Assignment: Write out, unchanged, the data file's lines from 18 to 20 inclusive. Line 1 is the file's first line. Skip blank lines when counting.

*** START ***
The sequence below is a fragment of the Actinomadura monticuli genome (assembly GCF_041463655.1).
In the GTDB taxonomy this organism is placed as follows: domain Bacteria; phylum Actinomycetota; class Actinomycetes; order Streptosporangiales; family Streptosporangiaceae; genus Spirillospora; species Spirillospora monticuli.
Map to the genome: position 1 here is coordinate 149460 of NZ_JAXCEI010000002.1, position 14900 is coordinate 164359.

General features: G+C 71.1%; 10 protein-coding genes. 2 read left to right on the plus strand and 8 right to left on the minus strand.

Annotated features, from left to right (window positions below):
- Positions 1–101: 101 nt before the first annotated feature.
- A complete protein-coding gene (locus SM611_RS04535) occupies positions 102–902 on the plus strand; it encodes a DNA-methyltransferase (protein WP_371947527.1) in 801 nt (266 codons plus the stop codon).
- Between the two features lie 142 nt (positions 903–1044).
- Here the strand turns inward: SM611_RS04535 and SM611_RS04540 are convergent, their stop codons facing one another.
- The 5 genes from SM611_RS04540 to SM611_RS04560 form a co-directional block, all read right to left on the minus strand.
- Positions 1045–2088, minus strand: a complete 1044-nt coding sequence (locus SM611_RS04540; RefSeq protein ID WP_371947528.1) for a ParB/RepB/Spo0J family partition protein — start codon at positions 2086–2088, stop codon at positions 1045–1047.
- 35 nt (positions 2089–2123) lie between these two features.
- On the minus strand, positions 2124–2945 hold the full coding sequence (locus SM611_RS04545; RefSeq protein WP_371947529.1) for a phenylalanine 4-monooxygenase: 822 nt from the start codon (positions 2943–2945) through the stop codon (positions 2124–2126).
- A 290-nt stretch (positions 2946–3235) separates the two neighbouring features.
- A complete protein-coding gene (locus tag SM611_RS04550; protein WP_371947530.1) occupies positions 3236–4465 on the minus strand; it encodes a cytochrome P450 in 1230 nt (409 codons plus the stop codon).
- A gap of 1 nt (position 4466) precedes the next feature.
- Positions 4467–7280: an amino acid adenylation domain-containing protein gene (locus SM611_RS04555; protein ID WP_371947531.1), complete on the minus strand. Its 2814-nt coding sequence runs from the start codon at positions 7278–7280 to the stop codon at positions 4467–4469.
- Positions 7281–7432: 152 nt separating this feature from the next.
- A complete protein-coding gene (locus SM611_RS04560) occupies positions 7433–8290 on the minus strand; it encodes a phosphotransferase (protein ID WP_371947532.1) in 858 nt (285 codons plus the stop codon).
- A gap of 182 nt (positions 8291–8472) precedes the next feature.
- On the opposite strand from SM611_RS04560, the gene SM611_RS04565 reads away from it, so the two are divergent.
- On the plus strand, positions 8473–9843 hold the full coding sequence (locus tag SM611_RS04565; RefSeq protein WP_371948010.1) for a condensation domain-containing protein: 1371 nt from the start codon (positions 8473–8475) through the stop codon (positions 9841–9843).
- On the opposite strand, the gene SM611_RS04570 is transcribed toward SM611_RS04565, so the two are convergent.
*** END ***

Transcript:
- Positions 7281–7432: 152 nt separating this feature from the next.
- A complete protein-coding gene (locus SM611_RS04560) occupies positions 7433–8290 on the minus strand; it encodes a phosphotransferase (protein ID WP_371947532.1) in 858 nt (285 codons plus the stop codon).
- A gap of 182 nt (positions 8291–8472) precedes the next feature.